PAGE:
Yushithira is the eldest of the five Pandava brothers in the Mahabharata. The Mahabharata is the most voluminous epic poem in the world (see Sarma 88), being composed of 100,000 verses. It is said to have been composed between 400 B.C.E and 400 C.E. by a sage named Vyasa (see Olson 224-225). The story is about the Pandava brothers (Yudhisthira, Bhima, Arjuna, Nakula, and Sahadeva), who lose their kingdom and fight their cousins, the Kauravas, to gain it back. Yudhisthira stands for duty and righteousness. He is also known as Dharmaraja, and he is the son of the god Dharma.
“The Mahabharata is Yudhisthira’s education” (see Hiltebeitel 4), and “can be seen as a treatise on Dharma or religion” (see Bae 139). The main story starts with the two brothers Dhrtarastra (who is blind) and Pandu (who is pale). Dhrtarastra and his wife Gandhari give birth to a hundred sons, the Kauravas. Pandu, because of a curse, could not engage in sexual relationships. Thus, he asked his wife, Kunti, to use a mantra in order to invoke a god and conceive a child. Kunti invokes Dharma, Vayu and Indra, and manages to conceive three sons through them: Yudhisthira, Bhima, and Arjuna. Madri, Pandu’s second wife, also uses the mantra and gives birth to twin brothers: Nakula and Sahadeva. After the death of Pandu and Madri, Kunti becomes responsible for the raising the kids. Because of Pandu’s death, Hastinapura was in need of a new king, and Dhrtarastra takes the throne until Yudhisthira is eligible.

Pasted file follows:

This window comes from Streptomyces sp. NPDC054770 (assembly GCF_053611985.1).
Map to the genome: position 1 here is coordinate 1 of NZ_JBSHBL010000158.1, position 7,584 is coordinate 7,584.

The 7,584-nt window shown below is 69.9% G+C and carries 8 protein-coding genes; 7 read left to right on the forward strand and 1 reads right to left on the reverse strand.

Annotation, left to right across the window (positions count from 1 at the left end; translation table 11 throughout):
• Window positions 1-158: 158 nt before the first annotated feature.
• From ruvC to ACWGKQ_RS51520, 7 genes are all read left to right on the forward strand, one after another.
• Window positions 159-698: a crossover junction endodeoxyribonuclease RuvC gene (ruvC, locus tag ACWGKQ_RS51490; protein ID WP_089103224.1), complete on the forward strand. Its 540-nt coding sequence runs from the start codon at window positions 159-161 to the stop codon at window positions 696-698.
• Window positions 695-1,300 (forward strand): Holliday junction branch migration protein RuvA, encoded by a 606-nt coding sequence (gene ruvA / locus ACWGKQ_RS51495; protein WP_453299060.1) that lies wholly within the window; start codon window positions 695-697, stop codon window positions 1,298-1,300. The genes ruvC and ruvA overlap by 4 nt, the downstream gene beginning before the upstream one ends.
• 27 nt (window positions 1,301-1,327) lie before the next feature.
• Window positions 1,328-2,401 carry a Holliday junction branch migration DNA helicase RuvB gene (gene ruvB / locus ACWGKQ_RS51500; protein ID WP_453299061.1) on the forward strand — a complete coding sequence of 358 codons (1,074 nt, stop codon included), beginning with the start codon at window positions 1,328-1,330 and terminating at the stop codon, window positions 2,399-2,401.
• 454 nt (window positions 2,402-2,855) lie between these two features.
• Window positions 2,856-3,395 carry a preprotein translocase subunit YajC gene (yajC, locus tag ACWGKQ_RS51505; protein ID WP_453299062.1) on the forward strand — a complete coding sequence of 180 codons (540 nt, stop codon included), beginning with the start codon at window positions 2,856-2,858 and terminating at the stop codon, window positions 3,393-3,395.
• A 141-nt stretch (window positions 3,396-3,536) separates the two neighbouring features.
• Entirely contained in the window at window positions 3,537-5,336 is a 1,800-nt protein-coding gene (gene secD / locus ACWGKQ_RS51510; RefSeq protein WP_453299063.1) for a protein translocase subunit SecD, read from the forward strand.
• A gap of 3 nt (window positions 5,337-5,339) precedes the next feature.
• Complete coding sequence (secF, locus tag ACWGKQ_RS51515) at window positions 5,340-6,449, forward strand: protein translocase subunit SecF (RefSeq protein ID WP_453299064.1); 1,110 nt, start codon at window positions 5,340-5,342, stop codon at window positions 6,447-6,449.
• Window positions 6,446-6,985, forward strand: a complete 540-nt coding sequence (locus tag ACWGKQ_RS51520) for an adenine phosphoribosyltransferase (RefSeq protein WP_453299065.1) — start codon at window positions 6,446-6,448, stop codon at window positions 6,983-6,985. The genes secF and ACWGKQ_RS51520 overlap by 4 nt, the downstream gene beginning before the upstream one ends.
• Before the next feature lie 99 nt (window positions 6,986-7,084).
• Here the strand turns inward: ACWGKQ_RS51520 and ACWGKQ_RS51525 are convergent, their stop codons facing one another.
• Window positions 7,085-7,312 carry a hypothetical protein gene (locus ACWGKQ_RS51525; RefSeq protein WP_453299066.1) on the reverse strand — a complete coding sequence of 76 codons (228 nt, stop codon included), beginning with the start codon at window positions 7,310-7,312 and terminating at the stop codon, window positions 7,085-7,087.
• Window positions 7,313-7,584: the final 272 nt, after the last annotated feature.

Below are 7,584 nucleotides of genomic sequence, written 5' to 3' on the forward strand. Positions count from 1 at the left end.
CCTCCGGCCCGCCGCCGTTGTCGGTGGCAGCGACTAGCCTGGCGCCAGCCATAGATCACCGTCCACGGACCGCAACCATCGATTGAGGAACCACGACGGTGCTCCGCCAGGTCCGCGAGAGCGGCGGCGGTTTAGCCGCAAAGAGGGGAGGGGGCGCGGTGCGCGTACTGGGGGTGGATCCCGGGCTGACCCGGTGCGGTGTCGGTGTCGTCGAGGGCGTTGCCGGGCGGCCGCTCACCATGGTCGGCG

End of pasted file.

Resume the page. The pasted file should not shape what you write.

The Kaurava brothers become tempted to kill the Pandavas due to their jealousy of the Pandava brothers’ successs. The Kauravas’ attempt of murdering the Pandavas was unsuccessful. As the story unfolds, Arjuna wins the hand of a princess named Draupadi, who then becomes the wife to all the five Pandavas. The Pandava brothers get half the kingdom, which Yudhisthira expands by defeating the surrounding regions. Yudhisthira performs the Rajasuya sacrifice, which makes the Kauravas extremely jealous who then challenge the Pandavas to a game of dice. This is where Yudhisthira’s weakness comes in. Yudhisthira ends up losing his kingdom, his brothers, his wife, and himself as well. Wagering Draupadi to the Kauravas poses a huge threat to Yudhisthira’s dharmic responsibility (see Hiltebeitel 219-220); Draupadi’s humiliation emphasizes this aspect of the story. Despite being given back what he lost, Yudhisthira loses his kingdom once again. Not only does Yudhisthira lose the kingdom, all the Pandava brothers and Draupadi are forced into exile for thirteen years. There is an event during the exile where the Pandavas encounter a yaksa (spirit), which is the god Dharma in disguise. Four of the Pandavas are poisoned by the spirit, because unlike Yudhisthira, they do not answer the spirit’s riddles. Once Yudhithira successfully solves all the riddles, the yaksa grants him a wish with which he can bring one brother back to life. Yudhisthira chooses Nakula so that each mother would have at least one son alive (see Sarma 89; see Hiltebeitel 209). The years go by, and during the thirteenth year, the Pandavas disguise themselves to prevent people from recognizing them (see Bae 145). Yudhisthira, for example, “poses as a master of dicing” (see Olson 228), which is contrary to Yudhisthira in the beginning of the story. During the twelfth year of the exile, Yudhisthira has a conversation with a sage named Brhadasva about misery. The sage tells him a story about and gives him “the heart of the dice” which gives him the talent of dicing, hence his disguise. (see Hiltebeitel 216). Once the thirteenth year is over, Duryodhana (one of the Kaurava brothers), refuses to return the Pandavas’ share of kingdom to them, he would not even give them five villages where they could reside (see Bae 145). Yudhisthira tries to negotiate but the Kauravas refused, and this escalated into war.